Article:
Two opponents have scored 40 points against Hawaii in a Big West game at the Stan Sheriff Center.
The first to do it, UC Davis guard Corey Hawkins, did it on just 14 shots from the field in an 11-point Aggies road win in 2013, his sophomore season. He scored 29 and 19 points on his next two visits, both Rainbow Warriors victories.
The most recent 40-bomber, Cal State Fullerton guard Kyle Allman Jr., did it last year, rallying the Titans from a late deficit to a win on his incredible 16-for-19 shooting. His long-awaited encore was Wednesday night at the Stan Sheriff Center.
Allman came out firing … and missed. He was held to five points in the first half. For the game, the dreadlocked Brooklyn native had 14 points on 5-for-12 shooting with no assists and six turnovers.
Just when it looked like he was about to get it rolling in the second half, his thunder was stolen — by one Sheriff Drammeh. UH rallied behind its senior guard to a 79-68 Big West-opening win over the Titans.
There he was, the guy who seemed to be done with the team for a period of time, who was stuck on the bench as recently as a few games ago, taking a charge, dabbing and pointing the way to victory. The former starter was his pesky self at both ends; he baited the Titans into a foul on a 3 soon after he checked into the game as the first man off the bench. He matched his career high of 23 points, but maybe most importantly was the primary matchup with Allman when they were both in the game.
“I feed off games like this,” Drammeh said. “Last year, Kyle Allman came in and had 40. So, we had something to prove. I had something to prove, because I was guarding him.”
Eddie Stansberry (16 points, 4-8 3FG) and Jack Purchase (14 points, 11 rebounds, 3-5 3FG) followed his lead. They each had a big 3 in the final minutes to help seal it.
Allman picked up his fourth foul with over six minutes to play, likely robbing him of some aggressiveness down the stretch. It wasn’t just Drammeh bothering Allman, too. UH was ready to load up on the 6-foot-4 All-BWC first-teamer whenever it could. And often, the Titans were willing to oblige by having the ball stick to one side of the court or the other.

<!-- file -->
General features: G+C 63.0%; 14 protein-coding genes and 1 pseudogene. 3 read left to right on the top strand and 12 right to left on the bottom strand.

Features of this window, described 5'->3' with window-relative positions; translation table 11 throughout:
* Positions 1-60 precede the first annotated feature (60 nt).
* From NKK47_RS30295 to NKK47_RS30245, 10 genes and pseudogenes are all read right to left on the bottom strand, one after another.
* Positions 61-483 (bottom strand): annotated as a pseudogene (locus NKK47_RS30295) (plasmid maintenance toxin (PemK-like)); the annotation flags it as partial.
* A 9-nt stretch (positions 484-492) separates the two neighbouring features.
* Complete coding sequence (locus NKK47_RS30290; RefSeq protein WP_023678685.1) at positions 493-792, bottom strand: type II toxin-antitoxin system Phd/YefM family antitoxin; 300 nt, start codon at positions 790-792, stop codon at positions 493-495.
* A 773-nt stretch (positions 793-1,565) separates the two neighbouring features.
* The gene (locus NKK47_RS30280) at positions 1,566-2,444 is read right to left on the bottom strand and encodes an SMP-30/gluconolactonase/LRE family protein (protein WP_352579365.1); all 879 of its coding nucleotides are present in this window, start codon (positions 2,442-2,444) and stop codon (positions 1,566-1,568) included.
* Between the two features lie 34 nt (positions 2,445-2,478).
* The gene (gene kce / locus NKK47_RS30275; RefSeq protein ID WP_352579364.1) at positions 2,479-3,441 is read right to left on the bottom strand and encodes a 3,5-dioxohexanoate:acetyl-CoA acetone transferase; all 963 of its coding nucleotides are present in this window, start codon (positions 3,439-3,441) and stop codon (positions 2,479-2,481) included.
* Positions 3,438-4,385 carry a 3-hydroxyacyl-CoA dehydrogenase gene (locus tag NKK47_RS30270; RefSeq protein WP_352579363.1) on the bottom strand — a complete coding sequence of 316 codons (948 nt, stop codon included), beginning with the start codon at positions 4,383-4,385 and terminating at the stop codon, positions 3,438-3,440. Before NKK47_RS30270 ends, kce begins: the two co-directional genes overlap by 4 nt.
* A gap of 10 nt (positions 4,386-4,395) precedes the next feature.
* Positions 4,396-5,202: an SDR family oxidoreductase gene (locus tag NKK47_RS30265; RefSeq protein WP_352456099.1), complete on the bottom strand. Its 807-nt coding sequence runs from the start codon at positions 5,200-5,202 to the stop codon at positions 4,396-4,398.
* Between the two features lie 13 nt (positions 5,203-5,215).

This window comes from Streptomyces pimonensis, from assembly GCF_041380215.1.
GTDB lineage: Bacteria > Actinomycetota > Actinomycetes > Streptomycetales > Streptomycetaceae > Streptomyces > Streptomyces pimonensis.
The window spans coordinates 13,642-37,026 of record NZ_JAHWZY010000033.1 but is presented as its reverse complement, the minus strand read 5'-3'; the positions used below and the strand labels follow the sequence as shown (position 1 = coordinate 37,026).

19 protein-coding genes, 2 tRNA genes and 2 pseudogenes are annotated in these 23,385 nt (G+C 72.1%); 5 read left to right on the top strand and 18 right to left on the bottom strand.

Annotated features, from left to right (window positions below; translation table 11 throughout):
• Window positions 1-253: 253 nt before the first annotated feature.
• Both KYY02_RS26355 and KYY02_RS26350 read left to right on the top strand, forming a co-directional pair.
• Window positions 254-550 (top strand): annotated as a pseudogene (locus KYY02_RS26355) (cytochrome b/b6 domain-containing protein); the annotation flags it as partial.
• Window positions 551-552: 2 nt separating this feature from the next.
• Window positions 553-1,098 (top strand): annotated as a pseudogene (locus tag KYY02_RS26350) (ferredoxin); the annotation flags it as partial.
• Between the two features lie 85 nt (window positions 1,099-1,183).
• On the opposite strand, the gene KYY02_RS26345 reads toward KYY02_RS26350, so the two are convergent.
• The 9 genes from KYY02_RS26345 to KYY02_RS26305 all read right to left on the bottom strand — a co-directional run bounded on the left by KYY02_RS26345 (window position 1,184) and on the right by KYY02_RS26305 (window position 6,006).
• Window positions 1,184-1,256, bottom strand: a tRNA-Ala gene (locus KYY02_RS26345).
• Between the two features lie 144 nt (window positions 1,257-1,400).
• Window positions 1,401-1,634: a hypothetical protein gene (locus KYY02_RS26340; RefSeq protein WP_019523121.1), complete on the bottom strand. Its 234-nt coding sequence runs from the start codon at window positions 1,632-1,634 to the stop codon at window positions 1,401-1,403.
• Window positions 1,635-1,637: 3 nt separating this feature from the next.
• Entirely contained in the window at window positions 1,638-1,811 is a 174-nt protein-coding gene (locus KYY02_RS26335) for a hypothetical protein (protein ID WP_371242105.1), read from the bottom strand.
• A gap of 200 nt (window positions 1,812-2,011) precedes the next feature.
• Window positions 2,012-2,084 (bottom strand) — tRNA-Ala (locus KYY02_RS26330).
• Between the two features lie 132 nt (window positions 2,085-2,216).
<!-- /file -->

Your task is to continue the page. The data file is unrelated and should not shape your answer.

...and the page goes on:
“Obviously it was effective,” CSUF coach Dedrique Taylor said of UH’s defense on Allman. “I thought when we moved the ball we could get whatever we wanted. But the ball stuck a lot in the second half. We weren’t moving it, which allowed Hawaii to do what they do best — they load up, make it tough to get to the paint. You have to tip your hat to them and their game plan. I thought we let them off the hook by not executing down the stretch. But again, you have to credit them because that’s what they do — execute possession by possession.”
Allman’s fellow senior guard Khalil Ahmad picked up some of the slack, scoring 24 on 9-for-18 shooting. But a lot of his shots were via freelancing, including some tough fadeaways. Some he hit. Forward Jackson Rowe scored all of his 10 in the first half, including a thunderous two-handed baseline flush, plus the foul, going into halftime for a three-point Titans lead.
Ultimately, the defensive effort won out, as Fullerton shot 48 percent (52.4 percent in the second half) but never got their brightest star going when it mattered, like last year.
“I think it’s tremendous,” UH coach Eran Ganot said of Drammeh’s D on Allman. “Now, they’re going to put your in tough positions. The shots you hope to dictate, tough 2s over the hand, and they’ll still make them. I was clapping on the sidelines because it was tough, they were making a lot of them at a time. Because that’s what we want to dictate. When we have a soft hand, when they get comfortable, and rhythm up, (that’s no good). Now, he did get Sheriff on a couple where his hand — these guys are so good, you have one little lapse and they’ll kill ya. But he had to work for it at the end of the day. And obviously Ahmad hurt us quite a bit, especially at the start of the game. But we made them work for their shots.”